Precession Circle

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At the Precession Circle research continues on finding ways to acquire usable electrical energy by conversion from the kinetic energy of elementary particles whose magnetic poles gyrate under an applied magnetic field.

Relevant Research Papers & Patents

The following list was compiled by S.H.O. talk 14:00, 5 August 2019 (PDT):

  • Burgner, R. & Renlund, G. (2008). "Electric Generator" Patent US20080246366A1
    "Methods, compositions, and apparatus for generating electricity are provided. Electricity is generated through the mechanisms nuclear magnetic spin and remnant polarization electric generation."
  • Hnizdo, V. & McDonald, K. (2015). "Fields and Moments of a Moving Electric Dipole"
    "....[math]\mathbf{E}_p[/math] and [math]\mathbf{E}_m[/math] can also be interpreted as the electric fields associated with the polarization and magnetization densities of the moving magnetic dipole, respectively."
  • Kholmetskii, A., Missevitch, O., & Yarman, T. (2012). "On Relativistic Polarization of a Rotating Magnetized Medium"
    "We show that the polarization of a magnet brought to a rotation differs, in general, from the relativistic polarization of a translationary moving magnet, and on this way we give one more explanation to the familiar Wilson & Wilson experiment, with the explicit demonstration of the implementation of the charge conservation law."
  • Kholmetskii, A., Missevitch, O., & Yarman, T. (2013). "Relativistic transformation of magnetic dipole moment"
    "In the present paper, we will show that the determination of correct relativistic transformation for magnetic dipole moment requires to carry out a careful analysis of parameters of compact bunches of charges and the notion of magnetic dipole moment itself, as seen in different inertial reference frames. This way we find the explanation for disagreement of Equations (10), (11) and obtain the general solution of the problem of transformation of magnetic dipole moment."
  • Silenko, A. (1991). "Current electric quadrupole moments of atoms and nuclei"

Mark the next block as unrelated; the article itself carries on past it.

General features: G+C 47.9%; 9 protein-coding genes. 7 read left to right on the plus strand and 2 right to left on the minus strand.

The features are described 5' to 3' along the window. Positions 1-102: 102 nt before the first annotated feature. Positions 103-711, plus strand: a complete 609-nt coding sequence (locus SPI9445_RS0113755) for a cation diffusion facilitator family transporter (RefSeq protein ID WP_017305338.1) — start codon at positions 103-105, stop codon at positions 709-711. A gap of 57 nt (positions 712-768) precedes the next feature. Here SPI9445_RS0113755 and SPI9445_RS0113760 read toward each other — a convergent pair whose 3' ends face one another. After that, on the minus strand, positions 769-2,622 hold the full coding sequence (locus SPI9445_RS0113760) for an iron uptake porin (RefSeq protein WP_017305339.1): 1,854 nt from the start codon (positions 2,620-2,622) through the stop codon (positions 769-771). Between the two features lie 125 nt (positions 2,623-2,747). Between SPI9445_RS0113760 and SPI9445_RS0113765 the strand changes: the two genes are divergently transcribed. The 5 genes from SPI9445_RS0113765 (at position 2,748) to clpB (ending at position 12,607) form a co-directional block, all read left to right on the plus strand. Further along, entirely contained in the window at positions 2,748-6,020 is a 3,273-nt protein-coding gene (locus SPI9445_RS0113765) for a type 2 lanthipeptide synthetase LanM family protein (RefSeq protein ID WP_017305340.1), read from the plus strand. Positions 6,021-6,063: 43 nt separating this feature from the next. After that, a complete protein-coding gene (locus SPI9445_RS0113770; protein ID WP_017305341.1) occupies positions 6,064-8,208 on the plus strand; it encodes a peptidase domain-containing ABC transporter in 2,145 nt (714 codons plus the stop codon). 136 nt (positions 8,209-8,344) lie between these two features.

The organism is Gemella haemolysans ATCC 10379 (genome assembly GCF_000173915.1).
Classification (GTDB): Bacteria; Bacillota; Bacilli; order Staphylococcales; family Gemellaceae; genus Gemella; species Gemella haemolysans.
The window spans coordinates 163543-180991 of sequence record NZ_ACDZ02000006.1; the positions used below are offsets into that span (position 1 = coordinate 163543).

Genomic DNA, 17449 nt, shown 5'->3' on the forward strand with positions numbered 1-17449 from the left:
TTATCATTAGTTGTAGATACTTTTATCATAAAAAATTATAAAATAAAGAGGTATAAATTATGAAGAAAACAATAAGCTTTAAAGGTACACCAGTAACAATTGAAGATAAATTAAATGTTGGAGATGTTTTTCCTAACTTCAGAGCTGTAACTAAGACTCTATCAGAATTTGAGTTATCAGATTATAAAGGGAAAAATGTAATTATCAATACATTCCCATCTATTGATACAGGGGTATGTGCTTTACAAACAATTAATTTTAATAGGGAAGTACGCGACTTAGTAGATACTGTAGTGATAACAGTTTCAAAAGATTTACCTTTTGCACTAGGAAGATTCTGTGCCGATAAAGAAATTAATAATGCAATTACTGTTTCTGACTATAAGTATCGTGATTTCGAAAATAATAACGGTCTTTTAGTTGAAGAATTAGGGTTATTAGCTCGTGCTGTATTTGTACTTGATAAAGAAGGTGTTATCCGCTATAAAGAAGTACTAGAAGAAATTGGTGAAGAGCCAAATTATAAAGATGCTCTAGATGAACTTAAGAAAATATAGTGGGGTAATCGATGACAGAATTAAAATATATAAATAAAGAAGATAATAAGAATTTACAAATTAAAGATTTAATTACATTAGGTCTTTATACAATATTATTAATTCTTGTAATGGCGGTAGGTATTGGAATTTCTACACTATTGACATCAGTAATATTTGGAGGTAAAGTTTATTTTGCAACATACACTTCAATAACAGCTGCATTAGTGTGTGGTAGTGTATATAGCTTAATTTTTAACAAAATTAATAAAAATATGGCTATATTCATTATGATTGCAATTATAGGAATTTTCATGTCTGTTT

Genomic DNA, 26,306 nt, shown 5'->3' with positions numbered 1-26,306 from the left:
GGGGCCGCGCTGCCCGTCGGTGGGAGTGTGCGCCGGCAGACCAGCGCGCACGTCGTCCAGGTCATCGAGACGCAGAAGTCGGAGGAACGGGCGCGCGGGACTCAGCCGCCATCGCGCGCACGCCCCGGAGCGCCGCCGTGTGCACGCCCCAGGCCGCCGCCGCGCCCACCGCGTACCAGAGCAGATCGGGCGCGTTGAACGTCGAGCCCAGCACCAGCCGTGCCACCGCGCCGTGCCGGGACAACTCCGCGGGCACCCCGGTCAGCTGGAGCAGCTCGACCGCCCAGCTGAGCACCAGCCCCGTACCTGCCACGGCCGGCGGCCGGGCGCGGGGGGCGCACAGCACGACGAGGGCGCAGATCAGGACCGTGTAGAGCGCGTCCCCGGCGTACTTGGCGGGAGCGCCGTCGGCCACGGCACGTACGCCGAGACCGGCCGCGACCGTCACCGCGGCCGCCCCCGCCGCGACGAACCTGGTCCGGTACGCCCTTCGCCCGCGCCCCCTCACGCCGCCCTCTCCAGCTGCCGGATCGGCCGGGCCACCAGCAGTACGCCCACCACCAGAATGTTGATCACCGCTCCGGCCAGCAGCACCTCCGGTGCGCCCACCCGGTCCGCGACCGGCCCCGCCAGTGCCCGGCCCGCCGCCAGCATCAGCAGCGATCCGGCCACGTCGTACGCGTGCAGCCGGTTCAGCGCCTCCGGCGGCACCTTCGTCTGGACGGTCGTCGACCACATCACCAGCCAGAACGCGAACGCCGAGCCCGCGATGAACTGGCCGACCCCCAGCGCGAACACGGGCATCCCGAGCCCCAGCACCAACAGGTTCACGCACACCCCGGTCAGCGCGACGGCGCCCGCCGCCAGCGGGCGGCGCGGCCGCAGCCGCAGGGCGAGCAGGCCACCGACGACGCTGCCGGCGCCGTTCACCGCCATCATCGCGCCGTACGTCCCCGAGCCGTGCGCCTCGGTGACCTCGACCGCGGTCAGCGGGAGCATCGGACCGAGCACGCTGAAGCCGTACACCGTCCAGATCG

"It is shown that current electric multipoles exist. Their field is electrostatic and it is unrelated to the existence of a net electric charge. At long range, it is the same as the field of the corresponding charge electric multipoles. Current electric multipoles arise during the motion of magnetic multipoles. An orbital motion of magnetic dipoles, a precession of a current-carrying loop, and the motion of magnetic quadrupoles all lead to current electric quadrupole moments. Expressions for the current electric quadrupole moments of atoms and nuclei are derived."

The following was added by S.H.O. talk 19:56, 18 November 2019 (PST):

The following was added by S.H.O. talk 13:28, 18 September 2020 (PDT):

  • Halidi, E., Nativel E., Akel M., Kenouche, S., Coillot, C., Alibert E., Jabakhanji, B., Schimpf, R., Zanca, M., Stein, P., & Goze-Bac, C. (2016) "Evanescent Waves Nuclear Magnetic Resonance"
    "To our knowledge, evanescent electric fields emitted from nuclear spins have never been explored, even if they potentially contain the same local information conventionally picked-up by coils. Our work presents an alternative method to detect electromagnetic fields which has not been fully exploited in NMR spectroscopy and imaging....A novel way to detect NMR signals is demonstrated by using electric field EW-probes exhibiting a capacitive coupling with the nuclear spins magnetization originating from the sample. In our method, it is possible to approach up to contact the sample where the evanescent waves NMR signal in the non-radiative regime is expected to be about one or two orders of magnitude more intense than for the propagative near-field and far-field components. In agreement with near-field principles, our NMR study demonstrates the relation giving an exponential decay of the signal intensity with the position and size of the emitters with respect to the tip of the EW-probe. NMR is demonstrated to be a powerful technique with potential applications in the propagative near-field regime by using evanescent electric field waves to perform spectroscopy or imaging."

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Sincerely, S.H.O. talk 01:22, 3 August 2019 (PDT)

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